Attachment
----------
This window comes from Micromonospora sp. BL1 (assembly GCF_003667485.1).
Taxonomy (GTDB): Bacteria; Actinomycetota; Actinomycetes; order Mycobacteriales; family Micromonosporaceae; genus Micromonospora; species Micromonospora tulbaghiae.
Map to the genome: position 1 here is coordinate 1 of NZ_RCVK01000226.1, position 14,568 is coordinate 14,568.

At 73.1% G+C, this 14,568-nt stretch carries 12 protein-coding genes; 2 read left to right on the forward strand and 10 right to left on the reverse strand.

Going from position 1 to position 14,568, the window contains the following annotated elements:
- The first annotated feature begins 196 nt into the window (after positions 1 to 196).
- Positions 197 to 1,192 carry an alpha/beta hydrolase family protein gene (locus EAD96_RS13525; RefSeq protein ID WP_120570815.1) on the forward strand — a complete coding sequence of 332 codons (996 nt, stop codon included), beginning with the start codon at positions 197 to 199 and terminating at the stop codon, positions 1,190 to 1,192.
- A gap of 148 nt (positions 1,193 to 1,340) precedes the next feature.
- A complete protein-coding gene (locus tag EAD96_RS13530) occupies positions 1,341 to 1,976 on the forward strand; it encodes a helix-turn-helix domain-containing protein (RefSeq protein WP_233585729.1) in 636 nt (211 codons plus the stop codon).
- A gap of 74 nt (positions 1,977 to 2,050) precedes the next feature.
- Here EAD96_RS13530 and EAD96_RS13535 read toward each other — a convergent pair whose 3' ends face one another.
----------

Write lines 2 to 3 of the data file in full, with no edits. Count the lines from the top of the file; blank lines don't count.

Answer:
Taxonomy (GTDB): Bacteria; Actinomycetota; Actinomycetes; order Mycobacteriales; family Micromonosporaceae; genus Micromonospora; species Micromonospora tulbaghiae.
Map to the genome: position 1 here is coordinate 1 of NZ_RCVK01000226.1, position 14,568 is coordinate 14,568.